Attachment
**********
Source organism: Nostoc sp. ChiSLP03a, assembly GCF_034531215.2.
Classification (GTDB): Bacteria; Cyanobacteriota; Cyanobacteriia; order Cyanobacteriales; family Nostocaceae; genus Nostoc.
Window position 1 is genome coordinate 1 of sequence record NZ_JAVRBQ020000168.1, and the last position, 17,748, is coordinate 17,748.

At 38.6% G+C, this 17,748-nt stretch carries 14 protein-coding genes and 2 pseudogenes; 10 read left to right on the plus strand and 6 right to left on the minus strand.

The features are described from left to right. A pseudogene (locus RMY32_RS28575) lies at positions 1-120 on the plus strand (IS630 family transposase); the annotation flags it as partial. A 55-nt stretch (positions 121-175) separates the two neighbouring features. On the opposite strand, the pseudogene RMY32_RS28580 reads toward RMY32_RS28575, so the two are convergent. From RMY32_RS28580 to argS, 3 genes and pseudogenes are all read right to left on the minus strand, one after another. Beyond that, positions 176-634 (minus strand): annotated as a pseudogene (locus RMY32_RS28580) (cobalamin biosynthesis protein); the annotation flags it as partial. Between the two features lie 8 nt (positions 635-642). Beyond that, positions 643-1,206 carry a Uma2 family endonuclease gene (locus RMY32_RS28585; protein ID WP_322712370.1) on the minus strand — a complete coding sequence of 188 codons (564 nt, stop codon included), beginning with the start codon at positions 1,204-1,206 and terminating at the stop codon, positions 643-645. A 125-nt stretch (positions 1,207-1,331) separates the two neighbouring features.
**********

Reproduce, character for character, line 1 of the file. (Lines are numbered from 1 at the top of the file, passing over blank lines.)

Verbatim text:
Source organism: Nostoc sp. ChiSLP03a, assembly GCF_034531215.2.